Nav: Home

Study examines work status, productivity after bariatric surgery

October 18, 2016

In a study appearing in the October 18 issue of JAMA, David R. Flum, M.D., M.P.H., of the University of Washington, Seattle, and colleagues assessed working status and change in productivity in the first 3 years following bariatric surgery for severe obesity.

Obesity is associated with sick leave, disability, and work-place injuries. Bariatric surgery is an effective treatment for patients with severe obesity. Evidence is limited regarding the relationship between bariatric surgery and work productivity. This study included adults with severe obesity undergoing bariatric surgery who completed a work productivity and activity impairment questionnaire presurgery and annually postsurgery. Work status among nonretirees and past-week work absenteeism (missed work due to health) and presenteeism (impaired work due to health) among employed participants were assessed.

Of 2,019 nonretired participants, 89 percent had work factors data at 1 or more follow-up assessment(s) and were included in the analysis. Baseline median age was 45 years; median body mass index was 46; 80 percent were women. Weight loss was 28 percent at 3 years. Prevalence of employment or disability did not significantly change throughout follow-up. However, unemployment increased from presurgery to year 3 (3.7 percent for presurgery vs 5.6 percent for year 3 postsurgery).

Of 1,265 employed participants, 86 percent were included in the work productivity sample. Prevalence of absenteeism was lower at year 1 (10.4 percent) vs presurgery (15.2 percent), but did not significantly differ from presurgery at year 2 or 3. Prevalence of presenteeism was lower than presurgery at all post-surgery times but increased from years 1 to 3. Improvements in physical function and depressive symptoms were independently associated with lower risks of postsurgery absenteeism and presenteeism, whereas postsurgery initiation or continuation of psychiatric treatment vs no treatment presurgery or postsurgery was associated with higher risks. Greater weight loss was independently associated with lower risk of postsurgery presenteeism only.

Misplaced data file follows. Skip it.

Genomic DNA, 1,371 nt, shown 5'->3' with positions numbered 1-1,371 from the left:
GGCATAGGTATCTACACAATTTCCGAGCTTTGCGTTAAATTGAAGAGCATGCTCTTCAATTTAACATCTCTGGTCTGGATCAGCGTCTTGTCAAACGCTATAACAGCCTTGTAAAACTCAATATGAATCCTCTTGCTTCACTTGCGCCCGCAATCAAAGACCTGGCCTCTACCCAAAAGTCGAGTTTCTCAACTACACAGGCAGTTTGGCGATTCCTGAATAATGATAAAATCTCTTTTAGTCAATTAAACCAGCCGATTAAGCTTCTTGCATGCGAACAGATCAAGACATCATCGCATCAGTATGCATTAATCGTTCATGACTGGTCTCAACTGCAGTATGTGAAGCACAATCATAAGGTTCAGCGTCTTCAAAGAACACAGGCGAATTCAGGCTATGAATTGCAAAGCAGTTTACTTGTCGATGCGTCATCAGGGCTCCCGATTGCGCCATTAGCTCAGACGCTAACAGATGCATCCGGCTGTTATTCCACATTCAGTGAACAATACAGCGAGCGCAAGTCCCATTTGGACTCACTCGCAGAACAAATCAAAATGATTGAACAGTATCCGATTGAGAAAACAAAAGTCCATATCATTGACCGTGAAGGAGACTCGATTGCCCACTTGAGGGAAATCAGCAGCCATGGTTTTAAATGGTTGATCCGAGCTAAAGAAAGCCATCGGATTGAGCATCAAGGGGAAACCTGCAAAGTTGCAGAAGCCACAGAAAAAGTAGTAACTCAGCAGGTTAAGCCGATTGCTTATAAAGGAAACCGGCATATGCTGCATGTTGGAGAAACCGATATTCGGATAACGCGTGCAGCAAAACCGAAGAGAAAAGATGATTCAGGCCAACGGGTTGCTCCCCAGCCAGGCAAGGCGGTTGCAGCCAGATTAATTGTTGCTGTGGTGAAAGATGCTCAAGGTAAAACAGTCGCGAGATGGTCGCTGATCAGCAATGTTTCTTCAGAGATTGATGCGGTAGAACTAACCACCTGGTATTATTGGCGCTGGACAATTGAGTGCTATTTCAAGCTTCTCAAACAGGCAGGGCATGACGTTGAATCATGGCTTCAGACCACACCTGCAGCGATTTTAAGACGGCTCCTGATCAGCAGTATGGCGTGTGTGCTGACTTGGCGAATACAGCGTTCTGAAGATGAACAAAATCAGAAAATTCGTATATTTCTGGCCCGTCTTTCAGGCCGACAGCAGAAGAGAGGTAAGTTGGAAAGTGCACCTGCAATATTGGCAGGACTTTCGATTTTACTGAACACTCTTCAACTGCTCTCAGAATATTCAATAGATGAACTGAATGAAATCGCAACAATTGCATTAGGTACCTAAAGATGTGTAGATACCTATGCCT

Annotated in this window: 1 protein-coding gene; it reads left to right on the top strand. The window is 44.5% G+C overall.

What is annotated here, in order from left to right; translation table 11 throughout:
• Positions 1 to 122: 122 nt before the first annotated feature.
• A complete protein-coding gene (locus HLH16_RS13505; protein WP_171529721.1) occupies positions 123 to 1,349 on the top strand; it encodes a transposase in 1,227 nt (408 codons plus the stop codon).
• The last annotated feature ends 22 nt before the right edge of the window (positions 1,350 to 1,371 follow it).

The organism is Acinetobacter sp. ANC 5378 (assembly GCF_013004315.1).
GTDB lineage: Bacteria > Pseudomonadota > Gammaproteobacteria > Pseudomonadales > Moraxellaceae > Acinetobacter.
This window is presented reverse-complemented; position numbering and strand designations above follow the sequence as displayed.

"In this large cohort of adults who underwent bariatric surgery, patients maintained working status and decreased impairment due to health while working. The small increase in unemployment by year 3 may reflect a secular trend in unemployment during the time of the study; the annual average rate of unemployment increased from 4.5 percent in 2007 to 8 percent in 2012. The reduction in presenteeism following surgery may be explained by weight loss, improved physical function, or reduction in depressive symptoms. The increase in presenteeism between years 1 and 3 may reflect an adaptation to a new health state or deterioration of initial presurgery to postsurgery improvements," the authors write.
-end-
(doi:10.1001/jama.2016.12040; the study is available pre-embargo to the media at the For the Media website)

Editor's Note: Please see the article for additional information, including other authors, author contributions and affiliations, financial disclosures, funding and support, etc.

To place an electronic embedded link to this study in your story This link will be live at the embargo time: http://jama.jamanetwork.com/article.aspx?doi=10.1001/jama.2016.12040

The JAMA Network Journals

Related Weight Loss Articles:

Weight loss medicines underutilized by veterans
Despite the availability of new weight management medications and several clinical guidelines recommending their use as part of a comprehensive treatment plan for obesity, a new study has found that their use is extremely low (about one percent) among eligible Veterans.